Research links vaping to cognitive impairment

Adolescents who vape frequently have more uranium and lead in their urine than occasional smokers, according to a study based on data from a survey of adolescents between 13 and 17 years old that includes 200 who only smoke electronic cigarettes.

The study recalls that, as previous research has shown, exposure to certain metals from aerosols and liquids from electronic cigarettes is especially harmful during development.

It is proven that exposure to these substances is related to cognitive impairment, behavioral disorders, respiratory complications, cardiovascular diseases and cancer.

Although this is an observational study – so no definitive conclusions can be drawn about the levels of toxic metals – the researchers say that the results prove that It is urgent to apply specific regulations and prevention measures for adolescents.

In this study, published in the journal Tobacco Control, researchers wanted to find out if the levels of potentially toxic metals could be associated with the frequency of vaping and if taste plays a role.

For this, they were based on the responses from the PATH Youth Study, one of the most important national health studies in the US – carried out between December 2018 and November 2019 – which included 1,607 adolescents between 13 and 17 years old. , two hundred of them exclusive smokers of electronic cigarettes.

Urine samples were analyzed to detect the presence of cadmium, lead and uraniumand the frequency of consumption was classified as occasional (1-5 days per month), intermittent (6-19 days) and frequent (more than 20 days).

The flavors were grouped into four mutually exclusive categories: menthol or mint; fruit; sweet, such as chocolate or desserts; and others, such as tobacco, cloves or spices, and alcoholic or non-alcoholic beverages.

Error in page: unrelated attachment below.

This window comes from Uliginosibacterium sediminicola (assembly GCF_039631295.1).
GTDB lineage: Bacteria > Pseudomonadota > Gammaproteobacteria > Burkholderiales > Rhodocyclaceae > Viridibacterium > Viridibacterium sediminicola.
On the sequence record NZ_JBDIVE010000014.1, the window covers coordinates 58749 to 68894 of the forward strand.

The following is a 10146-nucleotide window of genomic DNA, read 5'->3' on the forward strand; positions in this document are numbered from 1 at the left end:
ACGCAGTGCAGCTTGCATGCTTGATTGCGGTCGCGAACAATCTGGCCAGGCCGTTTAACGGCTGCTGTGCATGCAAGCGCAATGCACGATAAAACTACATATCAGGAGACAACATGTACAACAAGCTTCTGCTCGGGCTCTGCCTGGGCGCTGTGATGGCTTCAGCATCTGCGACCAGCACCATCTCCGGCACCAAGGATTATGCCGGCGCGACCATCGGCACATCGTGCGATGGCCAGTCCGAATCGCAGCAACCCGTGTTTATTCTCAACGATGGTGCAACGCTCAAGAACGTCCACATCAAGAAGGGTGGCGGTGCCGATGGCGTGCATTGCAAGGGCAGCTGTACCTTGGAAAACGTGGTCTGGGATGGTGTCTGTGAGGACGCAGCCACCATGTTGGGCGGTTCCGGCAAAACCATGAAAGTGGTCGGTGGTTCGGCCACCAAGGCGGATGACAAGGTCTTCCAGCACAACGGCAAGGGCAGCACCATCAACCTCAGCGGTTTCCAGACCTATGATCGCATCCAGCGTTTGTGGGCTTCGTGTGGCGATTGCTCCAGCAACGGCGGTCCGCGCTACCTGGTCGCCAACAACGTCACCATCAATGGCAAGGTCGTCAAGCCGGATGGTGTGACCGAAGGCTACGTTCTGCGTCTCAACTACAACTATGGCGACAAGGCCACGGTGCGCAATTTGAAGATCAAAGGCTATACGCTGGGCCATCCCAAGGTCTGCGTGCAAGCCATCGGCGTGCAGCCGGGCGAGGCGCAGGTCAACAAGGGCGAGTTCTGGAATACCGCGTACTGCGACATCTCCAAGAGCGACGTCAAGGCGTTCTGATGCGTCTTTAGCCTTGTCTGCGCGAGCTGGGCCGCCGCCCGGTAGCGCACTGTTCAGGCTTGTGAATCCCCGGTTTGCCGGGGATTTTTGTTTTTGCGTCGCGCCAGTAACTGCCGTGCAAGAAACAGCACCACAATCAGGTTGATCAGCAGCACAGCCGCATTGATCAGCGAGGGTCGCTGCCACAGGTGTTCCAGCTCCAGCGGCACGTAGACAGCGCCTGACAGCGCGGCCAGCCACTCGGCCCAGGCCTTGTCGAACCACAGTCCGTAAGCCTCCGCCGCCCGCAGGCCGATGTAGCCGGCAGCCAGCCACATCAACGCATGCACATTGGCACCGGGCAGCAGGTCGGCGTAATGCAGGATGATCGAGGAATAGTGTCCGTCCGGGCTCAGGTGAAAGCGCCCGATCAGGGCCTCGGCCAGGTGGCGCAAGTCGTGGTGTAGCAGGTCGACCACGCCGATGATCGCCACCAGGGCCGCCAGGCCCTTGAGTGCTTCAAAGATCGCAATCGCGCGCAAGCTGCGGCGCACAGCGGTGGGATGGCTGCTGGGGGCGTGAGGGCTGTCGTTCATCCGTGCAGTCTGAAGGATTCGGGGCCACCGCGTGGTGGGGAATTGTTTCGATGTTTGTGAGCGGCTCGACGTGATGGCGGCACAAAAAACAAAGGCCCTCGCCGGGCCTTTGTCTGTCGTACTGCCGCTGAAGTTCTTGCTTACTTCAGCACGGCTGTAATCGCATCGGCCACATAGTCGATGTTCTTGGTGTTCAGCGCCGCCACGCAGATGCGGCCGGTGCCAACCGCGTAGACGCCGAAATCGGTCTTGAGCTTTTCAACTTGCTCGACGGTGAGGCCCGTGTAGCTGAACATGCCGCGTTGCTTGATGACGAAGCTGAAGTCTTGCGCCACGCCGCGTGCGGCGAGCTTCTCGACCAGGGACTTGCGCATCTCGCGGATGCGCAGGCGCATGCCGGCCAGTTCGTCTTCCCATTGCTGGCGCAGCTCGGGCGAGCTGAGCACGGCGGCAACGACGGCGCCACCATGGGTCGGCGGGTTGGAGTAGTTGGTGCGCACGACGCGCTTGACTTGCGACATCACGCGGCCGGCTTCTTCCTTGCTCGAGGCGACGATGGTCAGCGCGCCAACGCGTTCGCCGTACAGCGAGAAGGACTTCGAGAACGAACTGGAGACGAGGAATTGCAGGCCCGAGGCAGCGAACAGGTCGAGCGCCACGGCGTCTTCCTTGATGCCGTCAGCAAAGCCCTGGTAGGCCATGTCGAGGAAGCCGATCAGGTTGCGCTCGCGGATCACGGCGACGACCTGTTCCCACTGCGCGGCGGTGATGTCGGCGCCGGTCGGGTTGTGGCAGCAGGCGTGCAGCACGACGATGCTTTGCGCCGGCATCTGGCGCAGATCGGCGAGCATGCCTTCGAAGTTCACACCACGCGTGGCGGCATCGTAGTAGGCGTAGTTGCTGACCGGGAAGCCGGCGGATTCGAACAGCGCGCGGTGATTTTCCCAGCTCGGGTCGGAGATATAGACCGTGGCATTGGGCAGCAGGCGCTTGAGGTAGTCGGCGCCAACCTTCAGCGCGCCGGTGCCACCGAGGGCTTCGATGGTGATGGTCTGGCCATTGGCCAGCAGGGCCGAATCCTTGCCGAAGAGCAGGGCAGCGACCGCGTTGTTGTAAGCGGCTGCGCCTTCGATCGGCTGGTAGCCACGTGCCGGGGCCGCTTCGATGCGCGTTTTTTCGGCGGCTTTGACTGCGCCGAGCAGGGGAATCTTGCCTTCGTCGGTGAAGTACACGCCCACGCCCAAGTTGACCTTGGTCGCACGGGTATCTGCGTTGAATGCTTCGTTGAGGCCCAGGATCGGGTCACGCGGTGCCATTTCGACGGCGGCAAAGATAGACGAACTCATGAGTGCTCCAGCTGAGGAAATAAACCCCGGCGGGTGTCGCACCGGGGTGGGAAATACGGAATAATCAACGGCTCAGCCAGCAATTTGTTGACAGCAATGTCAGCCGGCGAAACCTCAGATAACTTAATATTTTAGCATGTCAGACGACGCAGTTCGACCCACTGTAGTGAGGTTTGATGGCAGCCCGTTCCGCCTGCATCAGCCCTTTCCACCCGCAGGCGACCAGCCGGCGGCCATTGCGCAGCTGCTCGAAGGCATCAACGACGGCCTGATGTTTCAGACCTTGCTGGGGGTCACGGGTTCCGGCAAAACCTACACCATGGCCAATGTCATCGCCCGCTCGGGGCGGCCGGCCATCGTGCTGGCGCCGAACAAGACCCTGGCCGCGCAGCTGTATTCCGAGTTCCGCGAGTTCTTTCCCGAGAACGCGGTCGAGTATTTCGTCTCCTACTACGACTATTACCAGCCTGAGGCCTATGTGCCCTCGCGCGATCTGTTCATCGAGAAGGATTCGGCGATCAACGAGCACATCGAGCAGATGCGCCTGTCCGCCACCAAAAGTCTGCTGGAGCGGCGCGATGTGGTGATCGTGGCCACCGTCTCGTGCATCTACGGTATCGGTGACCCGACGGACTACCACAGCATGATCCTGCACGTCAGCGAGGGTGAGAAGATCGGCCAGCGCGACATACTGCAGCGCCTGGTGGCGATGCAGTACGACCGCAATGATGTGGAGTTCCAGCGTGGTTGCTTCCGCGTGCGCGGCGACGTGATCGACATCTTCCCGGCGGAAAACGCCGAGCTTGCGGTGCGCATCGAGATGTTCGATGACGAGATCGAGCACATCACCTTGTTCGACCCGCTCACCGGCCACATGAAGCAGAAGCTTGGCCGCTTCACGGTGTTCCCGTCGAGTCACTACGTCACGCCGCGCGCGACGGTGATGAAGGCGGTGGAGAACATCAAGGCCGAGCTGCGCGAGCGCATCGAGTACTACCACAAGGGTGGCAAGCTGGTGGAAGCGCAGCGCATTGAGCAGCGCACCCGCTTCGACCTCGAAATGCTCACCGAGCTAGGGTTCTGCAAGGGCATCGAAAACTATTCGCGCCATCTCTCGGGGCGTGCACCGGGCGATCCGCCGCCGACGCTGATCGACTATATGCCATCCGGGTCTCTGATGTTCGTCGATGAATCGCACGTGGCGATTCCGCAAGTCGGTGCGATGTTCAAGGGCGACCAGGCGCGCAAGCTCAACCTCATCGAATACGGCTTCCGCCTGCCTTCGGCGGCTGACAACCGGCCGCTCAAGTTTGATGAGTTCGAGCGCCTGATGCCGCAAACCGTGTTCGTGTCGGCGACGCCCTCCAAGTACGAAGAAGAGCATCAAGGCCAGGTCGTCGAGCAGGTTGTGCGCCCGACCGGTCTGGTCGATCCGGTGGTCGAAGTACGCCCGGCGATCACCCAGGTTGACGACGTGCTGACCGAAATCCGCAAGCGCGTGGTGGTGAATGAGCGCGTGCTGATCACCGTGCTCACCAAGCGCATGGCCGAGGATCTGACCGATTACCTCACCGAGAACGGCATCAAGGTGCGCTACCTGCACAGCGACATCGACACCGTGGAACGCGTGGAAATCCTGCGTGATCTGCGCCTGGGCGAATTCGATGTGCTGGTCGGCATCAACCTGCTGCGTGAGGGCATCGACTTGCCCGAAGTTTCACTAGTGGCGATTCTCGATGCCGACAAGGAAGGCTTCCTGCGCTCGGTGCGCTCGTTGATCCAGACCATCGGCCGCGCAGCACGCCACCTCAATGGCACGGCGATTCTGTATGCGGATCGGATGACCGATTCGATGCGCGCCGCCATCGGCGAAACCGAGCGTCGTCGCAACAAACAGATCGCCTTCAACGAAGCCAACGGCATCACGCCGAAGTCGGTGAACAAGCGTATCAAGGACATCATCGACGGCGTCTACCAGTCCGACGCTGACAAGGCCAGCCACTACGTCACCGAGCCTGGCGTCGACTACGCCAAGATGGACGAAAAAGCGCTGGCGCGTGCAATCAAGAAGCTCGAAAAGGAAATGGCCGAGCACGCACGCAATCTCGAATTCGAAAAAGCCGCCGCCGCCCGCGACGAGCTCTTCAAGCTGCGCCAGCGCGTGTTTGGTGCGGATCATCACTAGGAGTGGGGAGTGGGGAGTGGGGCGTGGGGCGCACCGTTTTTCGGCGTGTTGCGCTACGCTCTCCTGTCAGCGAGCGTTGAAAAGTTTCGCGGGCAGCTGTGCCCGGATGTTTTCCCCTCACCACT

Of the 200 exclusive consumers (63% women), 65 declared occasional consumption, 45 intermittent and 81 frequent; Information on the frequency of consumption was missing for 9 of them.

The average number of recent puffs per day increased with frequency of consumption: occasional (0.9 puffs), intermittent (7.9 puffs), frequent (27).

In the previous 30 days, 1 in 3 consumers (33%) reported having consumed menthol flavors; half (50%), fruity flavors; just over 15%, sweet flavors; and 2%, other flavors.

More lead and uranium in frequent vapers

Analysis of urine samples showed that lead levels were 40% higher among intermittent smokers and 30% higher among frequent smokers than among occasional smokers.

Uranium levels in urine were also twice as high among frequent smokers as among occasional smokers.

When comparing between flavors, the study showed uranium levels 90% higher between vapers who preferred sweet flavors to those who opted for menthol/mint.

No statistically significant differences were found in urinary cadmium levels between vaping frequency or flavor types.

Being an observational study, they were unable to draw definitive conclusions about the levels of toxic metals and the frequency or flavors of vaping. Additionally, the levels of toxic metals in vapes will vary depending on the brand and type of vaporizer used, the study points out.

But the study warns of a particularly worrying fact: the increase in uranium levels in the sweet flavor category.

The sweet taste of electronic cigarettes can suppress the harmful effects of nicotine and enhance its reinforcing effects, which leads to greater brain reactivity,” they warn.

(With information from EFE)